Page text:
Lollipop, "7 and 7 Is"
There's a real danger in over-intellectualizing a lot of rock. Something like this, pure garage punk, run on attitude, energy, and racket. That's not to suggest it's poorly constructed, or that Lollipop didn't know what they were doing, or anything like that. They knew what kind of music they wanted to make, and they were very good at it. It's just that deconstructing this further is a waste of time. Can you feel the energy? Does it get you amped up? Does it make you want to throw a chair through a window? Mission accomplished!
Buford O'Sullivan, "Running On"
Buford O'Sullivan is a fixture of the New York ska scene, showing up in a bunch of bands and lending them some trombone. His main gig is one of the leaders of the Scofflaws, where he did some songwriting and sang some tracks. This is from one of his solo records, although most of the ska folks didn't really make solo records so much as just remixed their backing bands. But these are all songs he wrote, which is the main distinction. To a certain extent, you'll know right away if you're interested in this album knowing it's written by one of the leaders of the Scofflaws. If you don't know from that, go listen to some Scofflaws (Ska In Hi-Fi is their best record) and if you want more, here you go. But if you want a distinction, I think this record is generally a bit dubbier than the Scofflaws were, in case that appeals.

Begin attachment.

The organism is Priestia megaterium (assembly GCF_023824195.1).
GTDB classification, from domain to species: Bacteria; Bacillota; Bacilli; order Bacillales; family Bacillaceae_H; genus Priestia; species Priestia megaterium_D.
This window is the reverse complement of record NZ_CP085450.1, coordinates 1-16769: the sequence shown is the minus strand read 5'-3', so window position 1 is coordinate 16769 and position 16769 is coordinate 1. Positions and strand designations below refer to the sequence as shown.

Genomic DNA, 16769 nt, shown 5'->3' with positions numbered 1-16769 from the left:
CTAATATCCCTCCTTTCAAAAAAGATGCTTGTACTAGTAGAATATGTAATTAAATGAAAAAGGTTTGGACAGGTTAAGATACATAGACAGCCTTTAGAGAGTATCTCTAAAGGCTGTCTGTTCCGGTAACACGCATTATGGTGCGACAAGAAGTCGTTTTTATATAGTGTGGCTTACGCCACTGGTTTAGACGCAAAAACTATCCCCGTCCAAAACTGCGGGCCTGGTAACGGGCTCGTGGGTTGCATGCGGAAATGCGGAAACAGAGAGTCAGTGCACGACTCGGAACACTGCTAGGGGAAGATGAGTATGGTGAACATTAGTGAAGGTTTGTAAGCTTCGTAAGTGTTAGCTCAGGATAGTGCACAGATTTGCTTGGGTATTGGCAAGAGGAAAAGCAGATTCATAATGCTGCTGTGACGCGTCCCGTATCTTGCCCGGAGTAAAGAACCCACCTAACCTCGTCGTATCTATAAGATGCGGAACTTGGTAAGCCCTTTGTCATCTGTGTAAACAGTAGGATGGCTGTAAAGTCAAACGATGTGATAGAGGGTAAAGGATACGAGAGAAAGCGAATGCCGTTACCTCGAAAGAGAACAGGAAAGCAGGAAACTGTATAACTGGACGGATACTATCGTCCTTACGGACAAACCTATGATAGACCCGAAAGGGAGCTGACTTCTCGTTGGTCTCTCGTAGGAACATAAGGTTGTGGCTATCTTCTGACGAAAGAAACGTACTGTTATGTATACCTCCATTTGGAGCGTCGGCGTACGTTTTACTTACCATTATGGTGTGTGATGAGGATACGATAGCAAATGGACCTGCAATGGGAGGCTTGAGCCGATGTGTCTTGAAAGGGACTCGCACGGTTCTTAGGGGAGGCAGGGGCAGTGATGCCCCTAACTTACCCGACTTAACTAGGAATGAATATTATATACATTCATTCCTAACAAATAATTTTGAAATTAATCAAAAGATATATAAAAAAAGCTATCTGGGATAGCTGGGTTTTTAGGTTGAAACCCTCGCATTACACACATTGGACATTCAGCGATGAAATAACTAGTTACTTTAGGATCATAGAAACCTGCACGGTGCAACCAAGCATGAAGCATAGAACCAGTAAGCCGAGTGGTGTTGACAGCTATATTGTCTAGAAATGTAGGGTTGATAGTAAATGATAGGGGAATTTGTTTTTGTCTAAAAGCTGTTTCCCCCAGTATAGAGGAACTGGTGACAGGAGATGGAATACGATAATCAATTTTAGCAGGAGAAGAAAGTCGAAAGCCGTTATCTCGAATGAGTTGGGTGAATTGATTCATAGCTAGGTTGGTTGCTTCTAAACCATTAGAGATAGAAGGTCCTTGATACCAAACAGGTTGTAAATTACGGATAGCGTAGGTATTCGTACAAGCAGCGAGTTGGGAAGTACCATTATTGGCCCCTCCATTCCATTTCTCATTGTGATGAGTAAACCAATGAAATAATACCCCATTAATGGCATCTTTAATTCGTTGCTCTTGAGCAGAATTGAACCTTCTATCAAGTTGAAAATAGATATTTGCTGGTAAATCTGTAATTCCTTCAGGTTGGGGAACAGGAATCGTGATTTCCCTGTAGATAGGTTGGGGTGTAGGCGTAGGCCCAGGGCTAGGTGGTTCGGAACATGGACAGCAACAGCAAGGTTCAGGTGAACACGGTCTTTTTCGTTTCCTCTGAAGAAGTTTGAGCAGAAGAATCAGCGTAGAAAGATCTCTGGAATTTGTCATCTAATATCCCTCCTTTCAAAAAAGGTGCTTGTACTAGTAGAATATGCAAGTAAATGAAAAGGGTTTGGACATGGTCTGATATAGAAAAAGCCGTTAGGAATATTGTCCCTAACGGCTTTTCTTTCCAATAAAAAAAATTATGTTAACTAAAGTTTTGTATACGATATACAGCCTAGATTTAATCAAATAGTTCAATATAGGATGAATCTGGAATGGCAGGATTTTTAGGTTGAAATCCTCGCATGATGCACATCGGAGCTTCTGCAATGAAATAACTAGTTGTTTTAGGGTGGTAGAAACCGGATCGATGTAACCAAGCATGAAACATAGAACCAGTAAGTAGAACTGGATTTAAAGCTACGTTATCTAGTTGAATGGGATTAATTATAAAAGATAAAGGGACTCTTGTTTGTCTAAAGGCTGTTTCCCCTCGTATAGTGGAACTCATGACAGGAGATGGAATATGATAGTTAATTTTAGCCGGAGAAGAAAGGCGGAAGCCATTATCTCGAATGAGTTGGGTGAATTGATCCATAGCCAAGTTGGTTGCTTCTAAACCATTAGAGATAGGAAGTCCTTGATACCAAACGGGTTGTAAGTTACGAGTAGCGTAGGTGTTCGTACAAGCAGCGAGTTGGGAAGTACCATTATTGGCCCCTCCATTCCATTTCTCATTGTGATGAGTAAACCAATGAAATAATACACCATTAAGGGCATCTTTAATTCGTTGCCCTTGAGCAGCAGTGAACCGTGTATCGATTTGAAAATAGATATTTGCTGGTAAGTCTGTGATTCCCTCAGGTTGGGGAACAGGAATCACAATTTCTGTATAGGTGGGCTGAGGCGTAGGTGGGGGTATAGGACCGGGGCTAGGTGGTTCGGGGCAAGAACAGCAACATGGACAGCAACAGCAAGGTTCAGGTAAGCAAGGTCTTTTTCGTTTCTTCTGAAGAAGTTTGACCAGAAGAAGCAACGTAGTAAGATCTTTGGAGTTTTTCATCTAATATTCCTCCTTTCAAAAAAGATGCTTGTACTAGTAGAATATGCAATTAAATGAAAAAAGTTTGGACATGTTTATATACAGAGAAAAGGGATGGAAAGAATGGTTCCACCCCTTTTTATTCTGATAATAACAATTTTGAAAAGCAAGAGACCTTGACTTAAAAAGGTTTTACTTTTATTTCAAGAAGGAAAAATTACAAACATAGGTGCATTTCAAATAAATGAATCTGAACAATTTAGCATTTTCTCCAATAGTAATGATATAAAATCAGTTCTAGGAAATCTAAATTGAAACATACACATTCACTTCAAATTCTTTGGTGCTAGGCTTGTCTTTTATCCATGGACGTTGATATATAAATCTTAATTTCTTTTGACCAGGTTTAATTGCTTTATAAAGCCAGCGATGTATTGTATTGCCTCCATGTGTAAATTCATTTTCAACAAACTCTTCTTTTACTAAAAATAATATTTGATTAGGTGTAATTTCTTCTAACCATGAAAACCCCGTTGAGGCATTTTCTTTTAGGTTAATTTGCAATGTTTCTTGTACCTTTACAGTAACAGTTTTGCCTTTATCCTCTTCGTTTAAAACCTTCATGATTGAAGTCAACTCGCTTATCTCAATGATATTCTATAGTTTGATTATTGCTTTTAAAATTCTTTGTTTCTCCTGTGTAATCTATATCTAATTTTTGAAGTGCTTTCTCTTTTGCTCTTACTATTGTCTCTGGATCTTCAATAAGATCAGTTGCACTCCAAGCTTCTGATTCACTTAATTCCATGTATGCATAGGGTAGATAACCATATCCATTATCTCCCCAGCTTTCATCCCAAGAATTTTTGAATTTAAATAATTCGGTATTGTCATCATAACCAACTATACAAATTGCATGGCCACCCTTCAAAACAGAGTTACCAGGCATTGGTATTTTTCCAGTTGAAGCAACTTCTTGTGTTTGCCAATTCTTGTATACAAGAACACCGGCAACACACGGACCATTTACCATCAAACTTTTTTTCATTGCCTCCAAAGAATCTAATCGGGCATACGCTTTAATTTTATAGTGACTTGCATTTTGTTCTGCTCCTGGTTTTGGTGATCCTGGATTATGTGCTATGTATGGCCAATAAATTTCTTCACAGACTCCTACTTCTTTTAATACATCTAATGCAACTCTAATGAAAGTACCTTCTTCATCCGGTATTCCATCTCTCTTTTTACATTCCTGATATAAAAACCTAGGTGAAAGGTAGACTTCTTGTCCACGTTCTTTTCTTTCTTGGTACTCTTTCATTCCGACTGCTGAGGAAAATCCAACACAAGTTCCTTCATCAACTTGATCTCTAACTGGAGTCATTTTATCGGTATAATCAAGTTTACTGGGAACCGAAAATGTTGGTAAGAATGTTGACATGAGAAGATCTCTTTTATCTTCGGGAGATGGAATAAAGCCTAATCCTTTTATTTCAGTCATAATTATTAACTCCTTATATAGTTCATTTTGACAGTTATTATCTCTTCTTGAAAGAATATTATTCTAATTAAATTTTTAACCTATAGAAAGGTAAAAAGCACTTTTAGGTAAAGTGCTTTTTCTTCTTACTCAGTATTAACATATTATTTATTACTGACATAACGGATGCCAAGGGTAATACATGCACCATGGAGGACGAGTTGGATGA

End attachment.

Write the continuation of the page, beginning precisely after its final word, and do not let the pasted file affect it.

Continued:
The Dillinger Escape Plan, "Apologies Not Included"
This is from the Dillinger Escape Plan's swan song, Dissociation. Over the course of six albums, they helped redefine what hardcore and mathcore could be, with relentlessly restless records that had both a very intelligent but also incredibly aggressive approach. They can be a bit disorienting at first, they are quite a kaleidoscope of approaches and sounds, but it really does all make sense when you listen to it a bit more. A ground-breaking and impressive band.
Clannad, "Closer To Your Heart"
How 80's is this production?
Spring Heeled Jack, "Alicia Silverstone"